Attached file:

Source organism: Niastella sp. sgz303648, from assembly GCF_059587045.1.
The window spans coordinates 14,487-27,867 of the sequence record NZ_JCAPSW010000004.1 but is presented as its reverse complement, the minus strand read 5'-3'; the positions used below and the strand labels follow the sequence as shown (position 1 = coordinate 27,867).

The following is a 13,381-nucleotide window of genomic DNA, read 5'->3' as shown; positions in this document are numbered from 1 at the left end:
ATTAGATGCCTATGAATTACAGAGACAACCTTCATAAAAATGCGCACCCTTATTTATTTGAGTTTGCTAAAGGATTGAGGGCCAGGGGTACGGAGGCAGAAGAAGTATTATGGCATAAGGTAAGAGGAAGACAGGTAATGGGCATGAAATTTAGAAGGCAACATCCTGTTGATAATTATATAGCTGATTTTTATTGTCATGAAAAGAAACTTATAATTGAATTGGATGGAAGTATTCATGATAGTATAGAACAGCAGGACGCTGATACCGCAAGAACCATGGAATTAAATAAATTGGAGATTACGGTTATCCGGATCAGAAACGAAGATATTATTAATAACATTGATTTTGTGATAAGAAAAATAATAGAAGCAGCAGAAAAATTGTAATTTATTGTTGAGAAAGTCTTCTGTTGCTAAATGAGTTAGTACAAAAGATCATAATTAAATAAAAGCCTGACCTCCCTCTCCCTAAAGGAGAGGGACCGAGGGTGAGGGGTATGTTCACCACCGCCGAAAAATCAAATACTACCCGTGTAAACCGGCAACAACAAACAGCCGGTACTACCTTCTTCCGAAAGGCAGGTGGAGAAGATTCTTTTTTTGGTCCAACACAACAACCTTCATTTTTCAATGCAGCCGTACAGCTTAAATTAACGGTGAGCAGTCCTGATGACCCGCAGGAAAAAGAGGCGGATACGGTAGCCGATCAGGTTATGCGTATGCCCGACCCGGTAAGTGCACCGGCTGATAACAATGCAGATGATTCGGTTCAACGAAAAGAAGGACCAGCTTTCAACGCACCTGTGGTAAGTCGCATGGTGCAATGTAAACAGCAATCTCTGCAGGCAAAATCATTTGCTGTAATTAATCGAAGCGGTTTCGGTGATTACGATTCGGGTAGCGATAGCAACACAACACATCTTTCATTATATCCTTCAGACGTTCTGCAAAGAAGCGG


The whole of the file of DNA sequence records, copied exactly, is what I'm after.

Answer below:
Source organism: Niastella sp. sgz303648, from assembly GCF_059587045.1.
The window spans coordinates 14,487-27,867 of the sequence record NZ_JCAPSW010000004.1 but is presented as its reverse complement, the minus strand read 5'-3'; the positions used below and the strand labels follow the sequence as shown (position 1 = coordinate 27,867).

The following is a 13,381-nucleotide window of genomic DNA, read 5'->3' as shown; positions in this document are numbered from 1 at the left end:
ATTAGATGCCTATGAATTACAGAGACAACCTTCATAAAAATGCGCACCCTTATTTATTTGAGTTTGCTAAAGGATTGAGGGCCAGGGGTACGGAGGCAGAAGAAGTATTATGGCATAAGGTAAGAGGAAGACAGGTAATGGGCATGAAATTTAGAAGGCAACATCCTGTTGATAATTATATAGCTGATTTTTATTGTCATGAAAAGAAACTTATAATTGAATTGGATGGAAGTATTCATGATAGTATAGAACAGCAGGACGCTGATACCGCAAGAACCATGGAATTAAATAAATTGGAGATTACGGTTATCCGGATCAGAAACGAAGATATTATTAATAACATTGATTTTGTGATAAGAAAAATAATAGAAGCAGCAGAAAAATTGTAATTTATTGTTGAGAAAGTCTTCTGTTGCTAAATGAGTTAGTACAAAAGATCATAATTAAATAAAAGCCTGACCTCCCTCTCCCTAAAGGAGAGGGACCGAGGGTGAGGGGTATGTTCACCACCGCCGAAAAATCAAATACTACCCGTGTAAACCGGCAACAACAAACAGCCGGTACTACCTTCTTCCGAAAGGCAGGTGGAGAAGATTCTTTTTTTGGTCCAACACAACAACCTTCATTTTTCAATGCAGCCGTACAGCTTAAATTAACGGTGAGCAGTCCTGATGACCCGCAGGAAAAAGAGGCGGATACGGTAGCCGATCAGGTTATGCGTATGCCCGACCCGGTAAGTGCACCGGCTGATAACAATGCAGATGATTCGGTTCAACGAAAAGAAGGACCAGCTTTCAACGCACCTGTGGTAAGTCGCATGGTGCAATGTAAACAGCAATCTCTGCAGGCAAAATCATTTGCTGTAATTAATCGAAGCGGTTTCGGTGATTACGATTCGGGTAGCGATAGCAACACAACACATCTTTCATTATATCCTTCAGACGTTCTGCAAAGAAGCGG